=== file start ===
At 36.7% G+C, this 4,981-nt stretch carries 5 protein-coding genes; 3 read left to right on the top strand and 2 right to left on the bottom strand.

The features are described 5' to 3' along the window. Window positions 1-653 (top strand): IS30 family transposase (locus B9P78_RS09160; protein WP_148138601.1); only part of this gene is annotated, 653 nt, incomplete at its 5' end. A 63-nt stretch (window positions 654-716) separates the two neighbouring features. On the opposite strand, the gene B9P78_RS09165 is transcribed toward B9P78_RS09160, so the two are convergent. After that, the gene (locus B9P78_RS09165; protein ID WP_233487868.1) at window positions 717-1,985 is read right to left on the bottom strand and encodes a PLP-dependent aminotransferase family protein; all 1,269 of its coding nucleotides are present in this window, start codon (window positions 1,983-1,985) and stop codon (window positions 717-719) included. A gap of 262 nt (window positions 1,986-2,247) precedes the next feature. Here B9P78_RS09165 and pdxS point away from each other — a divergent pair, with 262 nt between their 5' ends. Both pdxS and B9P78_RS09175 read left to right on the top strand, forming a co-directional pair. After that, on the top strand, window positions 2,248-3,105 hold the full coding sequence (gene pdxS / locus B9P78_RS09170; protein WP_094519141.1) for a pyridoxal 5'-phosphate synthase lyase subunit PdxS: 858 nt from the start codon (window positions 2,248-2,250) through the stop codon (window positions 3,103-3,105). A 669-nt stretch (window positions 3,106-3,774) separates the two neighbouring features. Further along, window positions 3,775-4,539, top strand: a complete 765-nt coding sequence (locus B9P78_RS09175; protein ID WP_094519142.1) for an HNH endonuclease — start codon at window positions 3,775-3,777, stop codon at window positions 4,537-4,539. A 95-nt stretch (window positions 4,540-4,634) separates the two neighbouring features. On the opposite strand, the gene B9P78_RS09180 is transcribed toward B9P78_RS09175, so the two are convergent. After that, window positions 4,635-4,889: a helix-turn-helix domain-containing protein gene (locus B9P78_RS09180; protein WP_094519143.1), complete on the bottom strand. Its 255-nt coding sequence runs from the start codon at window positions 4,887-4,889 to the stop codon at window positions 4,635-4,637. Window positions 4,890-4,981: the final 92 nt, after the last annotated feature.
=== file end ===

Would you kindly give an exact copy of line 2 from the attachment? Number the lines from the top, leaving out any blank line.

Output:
The features are described 5' to 3' along the window. Window positions 1-653 (top strand): IS30 family transposase (locus B9P78_RS09160; protein WP_148138601.1); only part of this gene is annotated, 653 nt, incomplete at its 5' end. A 63-nt stretch (window positions 654-716) separates the two neighbouring features. On the opposite strand, the gene B9P78_RS09165 is transcribed toward B9P78_RS09160, so the two are convergent. After that, the gene (locus B9P78_RS09165; protein ID WP_233487868.1) at window positions 717-1,985 is read right to left on the bottom strand and encodes a PLP-dependent aminotransferase family protein; all 1,269 of its coding nucleotides are present in this window, start codon (window positions 1,983-1,985) and stop codon (window positions 717-719) included. A gap of 262 nt (window positions 1,986-2,247) precedes the next feature. Here B9P78_RS09165 and pdxS point away from each other — a divergent pair, with 262 nt between their 5' ends. Both pdxS and B9P78_RS09175 read left to right on the top strand, forming a co-directional pair. After that, on the top strand, window positions 2,248-3,105 hold the full coding sequence (gene pdxS / locus B9P78_RS09170; protein WP_094519141.1) for a pyridoxal 5'-phosphate synthase lyase subunit PdxS: 858 nt from the start codon (window positions 2,248-2,250) through the stop codon (window positions 3,103-3,105). A 669-nt stretch (window positions 3,106-3,774) separates the two neighbouring features. Further along, window positions 3,775-4,539, top strand: a complete 765-nt coding sequence (locus B9P78_RS09175; protein ID WP_094519142.1) for an HNH endonuclease — start codon at window positions 3,775-3,777, stop codon at window positions 4,537-4,539. A 95-nt stretch (window positions 4,540-4,634) separates the two neighbouring features. On the opposite strand, the gene B9P78_RS09180 is transcribed toward B9P78_RS09175, so the two are convergent. After that, window positions 4,635-4,889: a helix-turn-helix domain-containing protein gene (locus B9P78_RS09180; protein WP_094519143.1), complete on the bottom strand. Its 255-nt coding sequence runs from the start codon at window positions 4,887-4,889 to the stop codon at window positions 4,635-4,637. Window positions 4,890-4,981: the final 92 nt, after the last annotated feature.